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Critical Mass is an event held typically on the last Friday of every month in cities around the world, where bicyclists, skateboarders, roller bladers, roller skaters and other self-propelled people take to the streets en masse. Critical Mass has no leaders, and no goals other than to meet once every month and enjoy the security and companionship of riding, rolling and travelling through the city together. The one worldwide slogan, chanted by riders in probably all cities where the ride take place is: "We aren't blocking traffic; we are traffic." Critics have claimed that this is a deliberate attempt to obstruct traffic and cause a disruption of normal city functions, asserting that Critical Mass refuses to obey the vehicular traffic laws that apply to cyclists the same as they do to drivers of other vehicles. Some Critical Mass fans defend the lawlessness of cyclists based on their belief that typical laws governing bicycle road users are unfair and different from those governing pedestrians and motorists, and that traffic law heavily favours motor vehicle use in many cities. However, cyclists are typically treated by the law similarly to drivers of other low-power and/or slow-moving vehicles, though many cyclists and motorists, and sometimes even those in law-enforcement, are often unaware of cyclist roadway rights.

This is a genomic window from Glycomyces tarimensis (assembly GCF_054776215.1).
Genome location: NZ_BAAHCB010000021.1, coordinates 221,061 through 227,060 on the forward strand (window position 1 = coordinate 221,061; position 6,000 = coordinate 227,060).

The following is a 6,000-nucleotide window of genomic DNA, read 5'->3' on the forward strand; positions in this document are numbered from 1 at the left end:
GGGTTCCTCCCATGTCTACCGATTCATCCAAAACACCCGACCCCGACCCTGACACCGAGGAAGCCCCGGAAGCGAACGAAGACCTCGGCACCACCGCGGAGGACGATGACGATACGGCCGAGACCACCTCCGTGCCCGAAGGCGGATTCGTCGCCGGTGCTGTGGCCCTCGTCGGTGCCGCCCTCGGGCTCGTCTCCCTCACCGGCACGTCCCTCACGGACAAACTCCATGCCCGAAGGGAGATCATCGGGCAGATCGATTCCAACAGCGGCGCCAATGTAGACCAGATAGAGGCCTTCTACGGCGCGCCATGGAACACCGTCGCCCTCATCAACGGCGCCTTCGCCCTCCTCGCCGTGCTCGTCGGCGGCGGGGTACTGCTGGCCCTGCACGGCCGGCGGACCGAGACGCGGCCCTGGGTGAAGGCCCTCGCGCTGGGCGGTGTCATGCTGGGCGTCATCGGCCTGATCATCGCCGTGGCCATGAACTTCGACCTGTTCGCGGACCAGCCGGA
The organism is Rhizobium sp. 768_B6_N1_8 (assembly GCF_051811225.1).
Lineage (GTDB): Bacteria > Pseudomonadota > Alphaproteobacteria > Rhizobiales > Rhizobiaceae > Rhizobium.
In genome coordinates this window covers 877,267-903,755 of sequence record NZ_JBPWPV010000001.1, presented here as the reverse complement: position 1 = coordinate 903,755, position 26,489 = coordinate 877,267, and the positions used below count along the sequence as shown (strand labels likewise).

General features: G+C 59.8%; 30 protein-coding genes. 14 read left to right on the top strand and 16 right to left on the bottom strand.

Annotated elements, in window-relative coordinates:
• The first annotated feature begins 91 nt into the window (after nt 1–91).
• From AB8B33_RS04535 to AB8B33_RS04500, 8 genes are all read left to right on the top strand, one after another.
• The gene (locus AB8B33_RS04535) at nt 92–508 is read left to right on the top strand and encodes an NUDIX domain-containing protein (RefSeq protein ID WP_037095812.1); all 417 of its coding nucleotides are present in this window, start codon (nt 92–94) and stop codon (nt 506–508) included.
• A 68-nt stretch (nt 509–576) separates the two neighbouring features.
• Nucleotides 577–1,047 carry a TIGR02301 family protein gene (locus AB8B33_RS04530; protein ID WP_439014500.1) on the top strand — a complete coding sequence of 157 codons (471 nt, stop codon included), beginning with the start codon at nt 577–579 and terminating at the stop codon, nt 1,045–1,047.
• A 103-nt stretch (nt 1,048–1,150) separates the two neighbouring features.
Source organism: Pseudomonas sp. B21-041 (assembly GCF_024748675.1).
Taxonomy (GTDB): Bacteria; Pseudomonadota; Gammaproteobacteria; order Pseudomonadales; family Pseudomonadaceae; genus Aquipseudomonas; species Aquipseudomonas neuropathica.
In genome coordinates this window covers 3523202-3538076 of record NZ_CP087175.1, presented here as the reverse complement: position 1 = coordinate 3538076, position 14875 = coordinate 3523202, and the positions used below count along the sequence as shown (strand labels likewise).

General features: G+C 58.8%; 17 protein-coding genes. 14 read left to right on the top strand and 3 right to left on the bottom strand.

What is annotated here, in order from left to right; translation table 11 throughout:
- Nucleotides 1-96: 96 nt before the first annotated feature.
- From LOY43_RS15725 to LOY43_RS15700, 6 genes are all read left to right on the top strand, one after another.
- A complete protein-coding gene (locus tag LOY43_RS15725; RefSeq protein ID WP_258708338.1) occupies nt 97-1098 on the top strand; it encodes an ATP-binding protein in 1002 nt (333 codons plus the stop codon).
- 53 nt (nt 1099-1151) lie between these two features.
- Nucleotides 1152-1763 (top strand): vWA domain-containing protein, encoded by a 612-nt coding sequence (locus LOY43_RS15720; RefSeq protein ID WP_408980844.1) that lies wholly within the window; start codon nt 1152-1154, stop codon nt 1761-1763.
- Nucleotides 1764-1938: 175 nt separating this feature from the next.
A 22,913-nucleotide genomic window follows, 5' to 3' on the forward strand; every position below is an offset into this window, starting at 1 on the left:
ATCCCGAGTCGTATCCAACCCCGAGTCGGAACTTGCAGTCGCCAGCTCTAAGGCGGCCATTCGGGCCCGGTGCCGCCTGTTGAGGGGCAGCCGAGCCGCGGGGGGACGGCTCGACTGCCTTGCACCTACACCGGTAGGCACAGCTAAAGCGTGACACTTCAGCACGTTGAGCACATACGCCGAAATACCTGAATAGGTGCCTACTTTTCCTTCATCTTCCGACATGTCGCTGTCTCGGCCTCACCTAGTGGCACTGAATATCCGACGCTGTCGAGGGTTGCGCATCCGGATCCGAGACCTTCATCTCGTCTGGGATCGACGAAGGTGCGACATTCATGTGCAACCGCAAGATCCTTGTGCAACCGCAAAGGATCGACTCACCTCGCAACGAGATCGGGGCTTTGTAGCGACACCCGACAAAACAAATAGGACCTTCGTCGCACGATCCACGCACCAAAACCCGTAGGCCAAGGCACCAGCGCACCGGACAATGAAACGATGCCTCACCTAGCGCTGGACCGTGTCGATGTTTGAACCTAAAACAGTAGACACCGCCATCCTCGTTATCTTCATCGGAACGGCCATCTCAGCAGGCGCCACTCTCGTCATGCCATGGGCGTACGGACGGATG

Purpose

The purpose of Critical Mass is controversial and oft-maligned by its critics. This is mostly due to its Anarchistic origins and structure. The purpose of Critical Mass is not formalised beyond the Direct Action of meeting and carrying out the event, creating a public space where automobiles are displaced to make room for alternatives. The one agreed upon slogan is We Are Traffic. All participants, being equal in leadership, are thought to have equivalent claim to their own intentions and the purpose of the ride. Critical Mass is undeniably linked to the environmental movement which cites private automobile use as catastrophic to our global and local environment, in physical and social terms. Generally, the purpose of the event as indicated by the actions of the riders are meant to oppose the domination of the automobile over our urban culture, or to create something different. However, these things are often interpreted very differently and some riders may even disagree--for example, one might not ride at all for environmental purposes, but because of social justice theories. Many do not ride to oppose anything; they ride to celebrate in the streets and be social.

History and organization of the rides

The first San Francisco Critical Mass ride began in 1992 and its name soon began to be adopted as a generic label by participants in similar but independent mass rides which were starting to occur worldwide at around the same time, and some before then. It is estimated that there are Critical Mass-type rides in more than 325 cities to date.